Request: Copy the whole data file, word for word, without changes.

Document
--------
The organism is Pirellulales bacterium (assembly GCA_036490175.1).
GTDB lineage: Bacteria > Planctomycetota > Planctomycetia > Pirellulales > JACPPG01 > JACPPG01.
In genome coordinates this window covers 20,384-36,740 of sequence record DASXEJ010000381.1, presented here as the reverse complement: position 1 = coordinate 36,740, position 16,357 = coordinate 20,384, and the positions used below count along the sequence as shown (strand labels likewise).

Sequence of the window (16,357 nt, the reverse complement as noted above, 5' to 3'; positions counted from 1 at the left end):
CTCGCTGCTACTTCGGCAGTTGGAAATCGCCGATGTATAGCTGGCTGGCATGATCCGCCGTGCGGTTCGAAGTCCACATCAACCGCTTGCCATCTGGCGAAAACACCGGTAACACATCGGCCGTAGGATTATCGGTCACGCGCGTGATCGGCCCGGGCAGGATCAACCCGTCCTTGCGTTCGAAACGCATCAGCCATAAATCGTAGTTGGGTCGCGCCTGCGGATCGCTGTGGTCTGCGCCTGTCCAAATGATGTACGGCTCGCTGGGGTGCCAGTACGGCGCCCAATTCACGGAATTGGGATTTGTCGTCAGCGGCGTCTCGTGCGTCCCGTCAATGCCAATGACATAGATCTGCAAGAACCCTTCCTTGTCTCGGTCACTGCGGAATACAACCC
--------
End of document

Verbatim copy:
The organism is Pirellulales bacterium (assembly GCA_036490175.1).
GTDB lineage: Bacteria > Planctomycetota > Planctomycetia > Pirellulales > JACPPG01 > JACPPG01.
In genome coordinates this window covers 20,384-36,740 of sequence record DASXEJ010000381.1, presented here as the reverse complement: position 1 = coordinate 36,740, position 16,357 = coordinate 20,384, and the positions used below count along the sequence as shown (strand labels likewise).

Sequence of the window (16,357 nt, the reverse complement as noted above, 5' to 3'; positions counted from 1 at the left end):
CTCGCTGCTACTTCGGCAGTTGGAAATCGCCGATGTATAGCTGGCTGGCATGATCCGCCGTGCGGTTCGAAGTCCACATCAACCGCTTGCCATCTGGCGAAAACACCGGTAACACATCGGCCGTAGGATTATCGGTCACGCGCGTGATCGGCCCGGGCAGGATCAACCCGTCCTTGCGTTCGAAACGCATCAGCCATAAATCGTAGTTGGGTCGCGCCTGCGGATCGCTGTGGTCTGCGCCTGTCCAAATGATGTACGGCTCGCTGGGGTGCCAGTACGGCGCCCAATTCACGGAATTGGGATTTGTCGTCAGCGGCGTCTCGTGCGTCCCGTCAATGCCAATGACATAGATCTGCAAGAACCCTTCCTTGTCTCGGTCACTGCGGAATACAACCC